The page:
As the Internet grows, the range of community standards that it must accommodate will likewise continue to widen. Issues of offensiveness, decency and palatable speech will pose an ever greater threat to the free movement of information through the network.
One promising alternative to Internet-wide censorship is to let users set their own standards. SurfWatch and several other companies have developed rating systems and software that can prevent Internet browsers from getting to objectionable materials. Scanning algorithms may also block innocent information, however; among those who have found themselves at least temporarily data non grata are a Nynex web site that used "XXX" in its file names, a breast-cancer support group on America Online, and the town of Scunthorpe, England.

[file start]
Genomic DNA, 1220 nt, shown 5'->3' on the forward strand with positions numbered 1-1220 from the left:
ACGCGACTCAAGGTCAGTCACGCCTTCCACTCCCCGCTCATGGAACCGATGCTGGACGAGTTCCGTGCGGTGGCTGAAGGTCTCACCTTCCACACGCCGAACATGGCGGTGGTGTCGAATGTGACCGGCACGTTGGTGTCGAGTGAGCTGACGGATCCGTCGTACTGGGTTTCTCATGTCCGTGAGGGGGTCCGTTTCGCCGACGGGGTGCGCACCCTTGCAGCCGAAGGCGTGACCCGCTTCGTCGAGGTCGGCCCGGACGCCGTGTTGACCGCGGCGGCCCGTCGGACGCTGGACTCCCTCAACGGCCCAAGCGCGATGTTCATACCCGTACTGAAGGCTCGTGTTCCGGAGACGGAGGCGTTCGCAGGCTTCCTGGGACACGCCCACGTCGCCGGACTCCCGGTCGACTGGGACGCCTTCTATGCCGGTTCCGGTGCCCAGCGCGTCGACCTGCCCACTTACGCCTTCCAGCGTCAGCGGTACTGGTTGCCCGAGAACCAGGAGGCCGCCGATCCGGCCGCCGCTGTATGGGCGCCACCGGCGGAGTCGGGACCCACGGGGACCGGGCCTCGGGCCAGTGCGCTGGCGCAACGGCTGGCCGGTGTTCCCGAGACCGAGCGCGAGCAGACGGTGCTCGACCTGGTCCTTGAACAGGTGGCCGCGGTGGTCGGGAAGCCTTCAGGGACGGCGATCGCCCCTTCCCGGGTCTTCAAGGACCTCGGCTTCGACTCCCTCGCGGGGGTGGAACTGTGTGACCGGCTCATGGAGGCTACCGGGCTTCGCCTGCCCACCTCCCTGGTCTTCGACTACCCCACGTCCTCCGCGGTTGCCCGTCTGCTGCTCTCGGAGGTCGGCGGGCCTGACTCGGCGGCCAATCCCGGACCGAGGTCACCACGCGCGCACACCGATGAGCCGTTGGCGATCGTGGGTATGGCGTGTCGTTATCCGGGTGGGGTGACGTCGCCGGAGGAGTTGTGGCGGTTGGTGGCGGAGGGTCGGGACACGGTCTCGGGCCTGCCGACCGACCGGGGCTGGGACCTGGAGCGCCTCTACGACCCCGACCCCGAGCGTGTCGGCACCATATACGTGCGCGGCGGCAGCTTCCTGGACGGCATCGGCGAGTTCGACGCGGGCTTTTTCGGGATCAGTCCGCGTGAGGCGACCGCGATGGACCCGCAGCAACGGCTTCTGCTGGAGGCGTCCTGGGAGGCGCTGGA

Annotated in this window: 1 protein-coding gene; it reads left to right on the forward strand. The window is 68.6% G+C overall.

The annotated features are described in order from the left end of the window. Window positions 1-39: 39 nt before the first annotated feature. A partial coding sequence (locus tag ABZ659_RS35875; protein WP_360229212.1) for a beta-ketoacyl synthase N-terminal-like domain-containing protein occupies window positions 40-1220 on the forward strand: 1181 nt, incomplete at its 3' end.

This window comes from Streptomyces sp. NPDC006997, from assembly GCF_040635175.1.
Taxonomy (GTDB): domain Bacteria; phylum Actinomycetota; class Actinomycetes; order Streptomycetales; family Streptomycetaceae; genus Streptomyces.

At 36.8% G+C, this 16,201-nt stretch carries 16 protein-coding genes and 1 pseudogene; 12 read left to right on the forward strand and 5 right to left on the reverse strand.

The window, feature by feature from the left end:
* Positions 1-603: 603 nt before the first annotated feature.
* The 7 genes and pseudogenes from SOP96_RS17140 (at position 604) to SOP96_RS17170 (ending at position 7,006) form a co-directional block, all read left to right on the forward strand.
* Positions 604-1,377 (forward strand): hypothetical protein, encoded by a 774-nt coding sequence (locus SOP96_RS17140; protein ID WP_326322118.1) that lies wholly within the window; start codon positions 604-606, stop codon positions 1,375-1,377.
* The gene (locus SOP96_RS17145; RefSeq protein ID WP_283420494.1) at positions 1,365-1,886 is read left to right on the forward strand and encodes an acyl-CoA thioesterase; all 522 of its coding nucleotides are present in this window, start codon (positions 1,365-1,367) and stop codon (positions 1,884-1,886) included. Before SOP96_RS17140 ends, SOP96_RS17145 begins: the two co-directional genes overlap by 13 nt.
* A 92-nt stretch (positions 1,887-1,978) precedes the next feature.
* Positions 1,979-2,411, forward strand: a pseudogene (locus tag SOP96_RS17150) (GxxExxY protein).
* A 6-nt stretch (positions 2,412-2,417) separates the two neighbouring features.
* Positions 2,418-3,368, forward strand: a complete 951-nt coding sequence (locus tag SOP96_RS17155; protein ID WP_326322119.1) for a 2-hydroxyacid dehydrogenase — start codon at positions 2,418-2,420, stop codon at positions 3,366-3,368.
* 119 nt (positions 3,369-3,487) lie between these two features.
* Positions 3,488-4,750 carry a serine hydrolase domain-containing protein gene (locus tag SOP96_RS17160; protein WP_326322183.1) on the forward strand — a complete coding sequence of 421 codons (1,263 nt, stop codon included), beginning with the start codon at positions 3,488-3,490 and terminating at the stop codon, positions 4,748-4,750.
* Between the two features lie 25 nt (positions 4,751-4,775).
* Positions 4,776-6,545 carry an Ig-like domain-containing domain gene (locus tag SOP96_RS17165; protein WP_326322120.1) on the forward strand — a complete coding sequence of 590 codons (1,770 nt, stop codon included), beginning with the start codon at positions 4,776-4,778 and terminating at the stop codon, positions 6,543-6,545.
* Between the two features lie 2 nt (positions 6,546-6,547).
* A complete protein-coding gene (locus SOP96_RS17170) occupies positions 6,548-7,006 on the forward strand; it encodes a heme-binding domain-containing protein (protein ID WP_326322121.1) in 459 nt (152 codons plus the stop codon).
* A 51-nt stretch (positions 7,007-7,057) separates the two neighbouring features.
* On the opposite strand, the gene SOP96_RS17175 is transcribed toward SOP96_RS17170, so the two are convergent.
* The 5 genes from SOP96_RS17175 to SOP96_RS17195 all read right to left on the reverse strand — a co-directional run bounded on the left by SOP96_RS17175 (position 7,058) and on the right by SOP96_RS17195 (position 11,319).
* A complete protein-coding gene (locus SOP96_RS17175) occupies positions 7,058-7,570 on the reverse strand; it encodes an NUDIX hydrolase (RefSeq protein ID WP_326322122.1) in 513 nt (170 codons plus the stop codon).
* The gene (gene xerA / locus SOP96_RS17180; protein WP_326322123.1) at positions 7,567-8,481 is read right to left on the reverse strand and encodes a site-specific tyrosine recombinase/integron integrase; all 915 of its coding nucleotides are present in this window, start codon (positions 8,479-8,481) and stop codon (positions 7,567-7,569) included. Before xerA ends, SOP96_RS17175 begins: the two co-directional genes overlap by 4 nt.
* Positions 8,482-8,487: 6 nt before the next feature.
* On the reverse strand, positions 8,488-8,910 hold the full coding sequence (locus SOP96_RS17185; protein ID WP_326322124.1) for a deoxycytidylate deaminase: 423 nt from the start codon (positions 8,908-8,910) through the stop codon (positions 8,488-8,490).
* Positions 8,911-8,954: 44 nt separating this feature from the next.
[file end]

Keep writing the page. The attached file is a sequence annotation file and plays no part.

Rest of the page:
A consortium of computer companies, publishers and other organizations has developed a new architecture for blocking software, called PICS (Platform for Internet Content Selection). It would enable people to choose whatever rating system they want. (The ratings might be based on evaluations supplied by the authors of individual web pages, by independent evaluators, or even selectively by parents or teachers.) Users can develop their own versions of the "Index Expurgatorius": Web access could be limited to information suitable for children, for instance, to pages containing information about molecular biology, or to all sites suitable for those of a libertarian mindset.
The beauty of PICS, according to the consortium's statement of purpose, is that "the Internet can regulate itself through local choices about what to receive." Nevertheless, a question lingers: will we make those choices ourselves, or will someone else make them for us?